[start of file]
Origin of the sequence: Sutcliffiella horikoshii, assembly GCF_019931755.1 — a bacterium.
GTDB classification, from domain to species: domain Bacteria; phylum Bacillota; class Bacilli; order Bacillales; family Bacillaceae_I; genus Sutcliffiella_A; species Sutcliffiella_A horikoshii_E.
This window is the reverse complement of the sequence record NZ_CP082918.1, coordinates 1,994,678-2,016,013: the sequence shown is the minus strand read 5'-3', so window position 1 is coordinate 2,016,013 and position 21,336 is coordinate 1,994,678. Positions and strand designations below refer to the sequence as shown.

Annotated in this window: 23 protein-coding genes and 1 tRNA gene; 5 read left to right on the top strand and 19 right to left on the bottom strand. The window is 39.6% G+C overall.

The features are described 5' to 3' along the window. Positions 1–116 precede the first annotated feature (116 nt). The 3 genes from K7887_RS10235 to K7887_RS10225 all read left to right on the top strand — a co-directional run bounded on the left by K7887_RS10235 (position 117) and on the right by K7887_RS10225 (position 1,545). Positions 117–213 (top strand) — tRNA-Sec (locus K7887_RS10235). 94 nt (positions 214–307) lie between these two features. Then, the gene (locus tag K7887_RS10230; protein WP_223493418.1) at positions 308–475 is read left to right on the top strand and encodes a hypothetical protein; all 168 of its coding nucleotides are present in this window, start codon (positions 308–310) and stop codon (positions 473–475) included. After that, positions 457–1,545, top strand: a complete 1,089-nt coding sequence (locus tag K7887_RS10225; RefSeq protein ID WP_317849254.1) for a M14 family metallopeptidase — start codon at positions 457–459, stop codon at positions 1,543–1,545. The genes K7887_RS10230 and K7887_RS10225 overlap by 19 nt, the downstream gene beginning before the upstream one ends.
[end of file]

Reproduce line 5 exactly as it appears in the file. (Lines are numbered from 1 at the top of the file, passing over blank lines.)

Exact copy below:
The features are described 5' to 3' along the window. Positions 1–116 precede the first annotated feature (116 nt). The 3 genes from K7887_RS10235 to K7887_RS10225 all read left to right on the top strand — a co-directional run bounded on the left by K7887_RS10235 (position 117) and on the right by K7887_RS10225 (position 1,545). Positions 117–213 (top strand) — tRNA-Sec (locus K7887_RS10235). 94 nt (positions 214–307) lie between these two features. Then, the gene (locus tag K7887_RS10230; protein WP_223493418.1) at positions 308–475 is read left to right on the top strand and encodes a hypothetical protein; all 168 of its coding nucleotides are present in this window, start codon (positions 308–310) and stop codon (positions 473–475) included. After that, positions 457–1,545, top strand: a complete 1,089-nt coding sequence (locus tag K7887_RS10225; RefSeq protein ID WP_317849254.1) for a M14 family metallopeptidase — start codon at positions 457–459, stop codon at positions 1,543–1,545. The genes K7887_RS10230 and K7887_RS10225 overlap by 19 nt, the downstream gene beginning before the upstream one ends.